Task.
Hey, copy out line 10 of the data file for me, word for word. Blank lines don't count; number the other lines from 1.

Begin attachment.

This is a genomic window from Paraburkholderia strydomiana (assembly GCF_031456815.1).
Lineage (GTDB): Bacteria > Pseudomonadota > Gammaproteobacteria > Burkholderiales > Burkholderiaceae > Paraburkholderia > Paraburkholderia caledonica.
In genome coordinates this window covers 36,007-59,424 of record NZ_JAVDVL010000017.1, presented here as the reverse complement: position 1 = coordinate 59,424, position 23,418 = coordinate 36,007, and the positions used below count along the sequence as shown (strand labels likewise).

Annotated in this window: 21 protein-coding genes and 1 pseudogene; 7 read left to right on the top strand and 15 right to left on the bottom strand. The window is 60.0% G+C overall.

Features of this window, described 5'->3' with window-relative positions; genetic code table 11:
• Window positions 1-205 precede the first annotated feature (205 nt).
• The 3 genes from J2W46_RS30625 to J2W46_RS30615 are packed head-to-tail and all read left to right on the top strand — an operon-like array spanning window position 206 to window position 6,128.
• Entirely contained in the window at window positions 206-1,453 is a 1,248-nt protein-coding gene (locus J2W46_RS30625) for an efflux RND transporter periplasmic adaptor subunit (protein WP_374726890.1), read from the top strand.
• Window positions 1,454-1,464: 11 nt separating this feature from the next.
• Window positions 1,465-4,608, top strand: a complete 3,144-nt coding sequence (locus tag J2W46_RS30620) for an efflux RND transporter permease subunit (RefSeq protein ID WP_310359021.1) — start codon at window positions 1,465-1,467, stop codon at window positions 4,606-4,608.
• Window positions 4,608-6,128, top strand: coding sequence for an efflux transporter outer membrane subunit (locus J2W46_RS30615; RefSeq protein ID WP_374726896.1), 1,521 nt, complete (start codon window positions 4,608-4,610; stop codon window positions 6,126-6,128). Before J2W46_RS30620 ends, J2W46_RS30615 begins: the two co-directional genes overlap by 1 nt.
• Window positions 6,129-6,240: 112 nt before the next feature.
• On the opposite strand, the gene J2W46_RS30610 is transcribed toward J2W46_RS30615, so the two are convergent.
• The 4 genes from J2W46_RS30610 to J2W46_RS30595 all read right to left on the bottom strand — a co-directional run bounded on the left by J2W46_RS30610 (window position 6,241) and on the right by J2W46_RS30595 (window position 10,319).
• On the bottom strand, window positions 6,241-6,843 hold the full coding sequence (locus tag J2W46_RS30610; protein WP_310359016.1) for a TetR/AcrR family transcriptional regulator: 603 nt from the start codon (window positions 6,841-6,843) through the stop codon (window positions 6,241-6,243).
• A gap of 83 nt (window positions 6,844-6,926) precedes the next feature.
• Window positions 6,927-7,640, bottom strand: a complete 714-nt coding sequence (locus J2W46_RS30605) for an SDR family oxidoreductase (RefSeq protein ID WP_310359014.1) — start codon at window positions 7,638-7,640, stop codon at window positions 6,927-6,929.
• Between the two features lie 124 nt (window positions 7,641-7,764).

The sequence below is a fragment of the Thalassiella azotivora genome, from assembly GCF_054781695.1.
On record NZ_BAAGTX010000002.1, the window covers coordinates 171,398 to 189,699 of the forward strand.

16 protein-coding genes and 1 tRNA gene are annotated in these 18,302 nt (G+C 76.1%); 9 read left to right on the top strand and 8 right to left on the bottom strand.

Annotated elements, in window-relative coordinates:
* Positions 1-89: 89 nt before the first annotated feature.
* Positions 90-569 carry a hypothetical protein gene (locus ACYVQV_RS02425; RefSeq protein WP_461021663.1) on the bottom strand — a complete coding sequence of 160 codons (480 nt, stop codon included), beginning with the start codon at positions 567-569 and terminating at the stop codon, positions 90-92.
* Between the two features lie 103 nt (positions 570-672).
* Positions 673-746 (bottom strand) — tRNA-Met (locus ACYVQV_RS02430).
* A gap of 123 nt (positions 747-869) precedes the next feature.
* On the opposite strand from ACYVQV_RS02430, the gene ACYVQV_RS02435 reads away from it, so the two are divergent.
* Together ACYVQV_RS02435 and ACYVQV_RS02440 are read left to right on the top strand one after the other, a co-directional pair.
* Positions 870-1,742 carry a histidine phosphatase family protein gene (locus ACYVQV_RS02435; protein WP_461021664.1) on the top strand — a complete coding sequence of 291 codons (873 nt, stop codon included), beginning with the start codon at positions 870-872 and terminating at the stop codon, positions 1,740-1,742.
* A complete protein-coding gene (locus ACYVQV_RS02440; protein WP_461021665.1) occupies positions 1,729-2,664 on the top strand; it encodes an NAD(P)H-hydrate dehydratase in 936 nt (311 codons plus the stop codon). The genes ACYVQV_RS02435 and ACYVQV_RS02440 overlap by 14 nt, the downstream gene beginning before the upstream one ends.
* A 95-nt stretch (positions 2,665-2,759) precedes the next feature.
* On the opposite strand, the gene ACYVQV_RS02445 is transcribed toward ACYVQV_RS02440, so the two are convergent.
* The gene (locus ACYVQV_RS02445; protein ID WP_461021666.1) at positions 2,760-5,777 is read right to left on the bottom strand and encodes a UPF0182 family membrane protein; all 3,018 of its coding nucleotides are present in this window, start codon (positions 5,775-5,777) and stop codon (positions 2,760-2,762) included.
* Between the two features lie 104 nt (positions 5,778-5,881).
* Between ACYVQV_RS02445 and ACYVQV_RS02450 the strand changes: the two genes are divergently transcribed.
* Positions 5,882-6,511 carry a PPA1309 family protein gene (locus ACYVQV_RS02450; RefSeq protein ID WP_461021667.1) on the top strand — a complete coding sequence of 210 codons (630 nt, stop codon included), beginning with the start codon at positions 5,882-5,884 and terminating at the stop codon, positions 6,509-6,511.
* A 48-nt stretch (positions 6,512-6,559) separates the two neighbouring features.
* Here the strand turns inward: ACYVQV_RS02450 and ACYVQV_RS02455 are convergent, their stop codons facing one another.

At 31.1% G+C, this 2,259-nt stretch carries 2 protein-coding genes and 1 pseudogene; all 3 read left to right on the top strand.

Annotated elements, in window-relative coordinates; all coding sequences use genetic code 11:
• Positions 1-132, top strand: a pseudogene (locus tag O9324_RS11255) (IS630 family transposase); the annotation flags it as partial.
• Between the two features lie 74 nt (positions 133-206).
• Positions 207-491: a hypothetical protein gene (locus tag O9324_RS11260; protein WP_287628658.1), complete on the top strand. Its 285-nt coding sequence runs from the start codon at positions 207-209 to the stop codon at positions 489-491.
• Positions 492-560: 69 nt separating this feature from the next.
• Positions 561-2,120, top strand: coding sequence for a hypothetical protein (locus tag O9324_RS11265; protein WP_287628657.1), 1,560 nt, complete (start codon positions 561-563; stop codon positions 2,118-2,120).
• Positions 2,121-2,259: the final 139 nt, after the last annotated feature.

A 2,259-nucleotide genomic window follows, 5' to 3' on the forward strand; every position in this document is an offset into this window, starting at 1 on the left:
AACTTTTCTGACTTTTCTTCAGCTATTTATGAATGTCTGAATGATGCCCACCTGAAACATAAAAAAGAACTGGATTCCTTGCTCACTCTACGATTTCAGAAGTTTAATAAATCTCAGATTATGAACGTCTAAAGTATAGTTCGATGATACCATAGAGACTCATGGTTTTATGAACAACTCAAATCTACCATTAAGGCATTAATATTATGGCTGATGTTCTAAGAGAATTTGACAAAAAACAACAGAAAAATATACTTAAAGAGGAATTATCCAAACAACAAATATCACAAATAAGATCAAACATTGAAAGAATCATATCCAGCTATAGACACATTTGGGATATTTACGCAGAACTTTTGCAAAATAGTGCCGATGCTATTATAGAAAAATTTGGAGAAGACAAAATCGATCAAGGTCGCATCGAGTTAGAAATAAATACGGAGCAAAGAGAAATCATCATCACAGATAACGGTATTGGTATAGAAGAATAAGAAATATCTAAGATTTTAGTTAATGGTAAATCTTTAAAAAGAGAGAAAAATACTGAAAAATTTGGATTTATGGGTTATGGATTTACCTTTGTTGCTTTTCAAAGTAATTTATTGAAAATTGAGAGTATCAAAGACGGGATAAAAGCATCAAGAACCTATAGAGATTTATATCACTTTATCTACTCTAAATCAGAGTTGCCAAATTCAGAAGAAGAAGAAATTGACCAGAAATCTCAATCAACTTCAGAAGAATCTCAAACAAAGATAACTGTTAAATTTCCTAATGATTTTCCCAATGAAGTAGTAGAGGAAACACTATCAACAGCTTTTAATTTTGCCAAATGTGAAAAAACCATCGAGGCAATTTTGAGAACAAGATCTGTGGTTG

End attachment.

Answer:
• Window positions 1,465-4,608, top strand: a complete 3,144-nt coding sequence (locus tag J2W46_RS30620) for an efflux RND transporter permease subunit (RefSeq protein ID WP_310359021.1) — start codon at window positions 1,465-1,467, stop codon at window positions 4,606-4,608.